Q. Adult acne is increasing. Have you seen this in your practice or do you hear it in dermatologic meetings?
There is no "absolute" increase in adult acne. Rather, there is an increased awareness of adult acne, and therefore a greater frequency in diagnosis. There may be a "relative" increase in the number of acne cases simply due the population demographics (aging baby boomers) and greater awareness of the part of patients.
Q. Is it especially women or men that have adult acne?
In my practice, I tend to see adult acne primarily in women. However, that does not mean that men do not suffer from adult acne. The factors responsible for acne, regardless of age or gender, are the same - heightened sebaceous gland activity triggered by a genetic predisposition, hormonal influences, bacterial activity, hyper-keratinization, and individual inflammatory response. Women may be potentially more susceptible to adult acne due to hormonal fluctuations, and possibly due to the frequent application of topical cosmetic products to the skin, improper product removal, or some combination thereof.
Q. What causes adult acne? How do stress and the environment (i.e. pollution) affect acne in adults?
Acne is caused by the factors above regardless of age. Stress can affect the skin by increasing production of cortisol, which triggers increased sebaceous gland activity. Increased sebaceous glands activity can result in acne in genetically predisposed individuals.
Environmental stress may also play a role. Sun exposure may temporarily improve, and then worsen acne. Wearing a sunscreen that is not appropriate for skin type may also result in adult acne. Note that sun protection is vital to protect the health an appearance of the skin, however a formulation that is appropriate for your skin type must be used to avoid acne.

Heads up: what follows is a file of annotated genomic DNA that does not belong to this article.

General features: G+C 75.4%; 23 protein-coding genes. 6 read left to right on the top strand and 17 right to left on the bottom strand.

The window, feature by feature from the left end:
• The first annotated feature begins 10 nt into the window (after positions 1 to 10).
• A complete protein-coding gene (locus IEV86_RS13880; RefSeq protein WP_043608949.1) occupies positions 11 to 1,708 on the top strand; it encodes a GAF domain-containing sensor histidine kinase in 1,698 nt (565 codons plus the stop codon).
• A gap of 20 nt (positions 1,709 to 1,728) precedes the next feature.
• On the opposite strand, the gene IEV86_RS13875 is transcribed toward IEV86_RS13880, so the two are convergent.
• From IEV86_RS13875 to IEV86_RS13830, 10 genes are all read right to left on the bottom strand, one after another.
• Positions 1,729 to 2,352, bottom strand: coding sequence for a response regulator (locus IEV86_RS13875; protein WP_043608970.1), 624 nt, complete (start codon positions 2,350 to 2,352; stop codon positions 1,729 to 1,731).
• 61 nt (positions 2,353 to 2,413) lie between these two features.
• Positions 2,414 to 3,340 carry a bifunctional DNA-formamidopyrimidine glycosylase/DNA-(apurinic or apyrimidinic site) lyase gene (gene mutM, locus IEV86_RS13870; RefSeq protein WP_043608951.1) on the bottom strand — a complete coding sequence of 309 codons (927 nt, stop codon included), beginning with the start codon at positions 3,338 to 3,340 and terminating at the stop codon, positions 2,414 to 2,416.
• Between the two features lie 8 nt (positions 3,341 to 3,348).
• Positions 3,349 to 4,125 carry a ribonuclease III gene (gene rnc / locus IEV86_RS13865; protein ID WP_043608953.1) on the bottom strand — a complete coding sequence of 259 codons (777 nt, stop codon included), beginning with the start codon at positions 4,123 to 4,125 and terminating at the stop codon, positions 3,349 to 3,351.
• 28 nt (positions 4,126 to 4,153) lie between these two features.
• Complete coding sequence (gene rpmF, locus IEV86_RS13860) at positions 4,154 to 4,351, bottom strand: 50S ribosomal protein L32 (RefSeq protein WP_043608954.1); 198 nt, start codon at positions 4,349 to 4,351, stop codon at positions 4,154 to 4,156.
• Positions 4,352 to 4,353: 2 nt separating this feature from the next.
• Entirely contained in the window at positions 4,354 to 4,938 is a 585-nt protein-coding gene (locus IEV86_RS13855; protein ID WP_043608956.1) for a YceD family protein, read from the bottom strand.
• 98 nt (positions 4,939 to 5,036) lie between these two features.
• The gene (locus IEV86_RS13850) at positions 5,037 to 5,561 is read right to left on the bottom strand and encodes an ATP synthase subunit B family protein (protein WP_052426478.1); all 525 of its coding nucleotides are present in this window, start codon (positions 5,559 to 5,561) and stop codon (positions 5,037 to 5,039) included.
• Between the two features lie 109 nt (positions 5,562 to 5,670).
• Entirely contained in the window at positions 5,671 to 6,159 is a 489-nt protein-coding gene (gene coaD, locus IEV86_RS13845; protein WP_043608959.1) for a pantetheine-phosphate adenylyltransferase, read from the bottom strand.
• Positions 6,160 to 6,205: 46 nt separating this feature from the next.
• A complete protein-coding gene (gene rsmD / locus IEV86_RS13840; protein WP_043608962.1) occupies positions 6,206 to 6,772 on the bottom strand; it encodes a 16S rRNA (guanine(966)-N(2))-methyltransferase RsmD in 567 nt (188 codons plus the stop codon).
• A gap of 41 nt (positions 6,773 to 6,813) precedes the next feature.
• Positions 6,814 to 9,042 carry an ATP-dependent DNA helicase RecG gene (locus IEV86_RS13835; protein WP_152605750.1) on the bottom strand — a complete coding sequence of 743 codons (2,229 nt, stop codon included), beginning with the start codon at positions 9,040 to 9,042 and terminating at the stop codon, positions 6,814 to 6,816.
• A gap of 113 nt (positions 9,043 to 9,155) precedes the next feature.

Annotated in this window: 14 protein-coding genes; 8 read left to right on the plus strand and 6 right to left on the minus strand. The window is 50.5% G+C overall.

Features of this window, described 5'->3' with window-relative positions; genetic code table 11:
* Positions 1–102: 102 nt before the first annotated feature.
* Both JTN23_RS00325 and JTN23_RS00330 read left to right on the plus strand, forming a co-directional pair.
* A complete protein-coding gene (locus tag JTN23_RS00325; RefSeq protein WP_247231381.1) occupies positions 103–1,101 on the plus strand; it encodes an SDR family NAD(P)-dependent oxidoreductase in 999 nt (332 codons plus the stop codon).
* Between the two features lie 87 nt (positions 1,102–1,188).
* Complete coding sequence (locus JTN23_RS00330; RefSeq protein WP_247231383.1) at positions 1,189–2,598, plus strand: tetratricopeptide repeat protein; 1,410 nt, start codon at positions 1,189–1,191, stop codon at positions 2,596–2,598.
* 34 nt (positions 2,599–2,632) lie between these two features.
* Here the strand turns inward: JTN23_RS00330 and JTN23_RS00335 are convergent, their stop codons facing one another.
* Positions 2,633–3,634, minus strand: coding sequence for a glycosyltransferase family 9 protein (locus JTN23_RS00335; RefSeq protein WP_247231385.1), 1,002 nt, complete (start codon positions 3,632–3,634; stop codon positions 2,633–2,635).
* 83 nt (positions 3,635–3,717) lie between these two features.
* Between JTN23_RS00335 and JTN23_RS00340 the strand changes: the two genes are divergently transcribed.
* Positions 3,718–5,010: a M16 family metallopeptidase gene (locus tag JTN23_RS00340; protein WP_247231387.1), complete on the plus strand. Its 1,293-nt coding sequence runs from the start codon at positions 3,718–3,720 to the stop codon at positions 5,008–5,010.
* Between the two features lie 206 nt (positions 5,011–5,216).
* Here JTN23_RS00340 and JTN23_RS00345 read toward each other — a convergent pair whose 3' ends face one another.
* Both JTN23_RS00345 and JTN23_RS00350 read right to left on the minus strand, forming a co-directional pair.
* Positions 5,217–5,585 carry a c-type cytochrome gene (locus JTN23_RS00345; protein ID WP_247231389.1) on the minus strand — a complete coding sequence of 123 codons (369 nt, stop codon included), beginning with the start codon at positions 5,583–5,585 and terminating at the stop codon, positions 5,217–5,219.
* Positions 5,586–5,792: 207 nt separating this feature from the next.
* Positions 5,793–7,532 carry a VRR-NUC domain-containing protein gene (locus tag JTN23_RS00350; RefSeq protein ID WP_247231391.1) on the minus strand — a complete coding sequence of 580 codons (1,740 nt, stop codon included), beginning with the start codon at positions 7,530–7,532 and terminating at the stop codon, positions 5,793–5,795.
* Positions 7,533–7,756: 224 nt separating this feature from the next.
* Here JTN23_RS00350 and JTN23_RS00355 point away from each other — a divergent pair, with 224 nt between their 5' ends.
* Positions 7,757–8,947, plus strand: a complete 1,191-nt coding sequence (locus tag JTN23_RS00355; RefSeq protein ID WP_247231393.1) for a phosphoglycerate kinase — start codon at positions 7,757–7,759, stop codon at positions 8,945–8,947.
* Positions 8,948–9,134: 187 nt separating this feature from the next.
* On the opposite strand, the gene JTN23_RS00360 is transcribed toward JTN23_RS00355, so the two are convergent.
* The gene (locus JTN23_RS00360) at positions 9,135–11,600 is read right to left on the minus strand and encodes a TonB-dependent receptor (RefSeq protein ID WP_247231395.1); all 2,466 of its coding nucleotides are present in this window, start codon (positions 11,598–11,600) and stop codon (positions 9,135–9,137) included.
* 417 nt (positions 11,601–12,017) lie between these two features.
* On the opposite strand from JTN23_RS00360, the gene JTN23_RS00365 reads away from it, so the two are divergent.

A very "dirty" environment (which few of us are in) or wearing a great deal of heavy makeup will certainly influence the skin.
Finally, as skin tends to become drier with age, more women (and some men) moisturize. Even older women need to choose the appropriate moisturizer for their skin type. Too frequent application of moisturizing agents, or a moisturizer that is too heavy for that particular skin type can result in adult acne, as can the use of a sunscreen that is inappropriate for skin type.
Q. What are the new techniques for acne?
New techniques to combat acne include a variety of lasers, which work by either decreasing sebaceous gland activity or destroying bacteria in the skin. Time-tested techniques include topical or systemic antibiotics, topical or systemic retinoids, hormonal treatments (such as oral contraceptives), and proper exfoliation.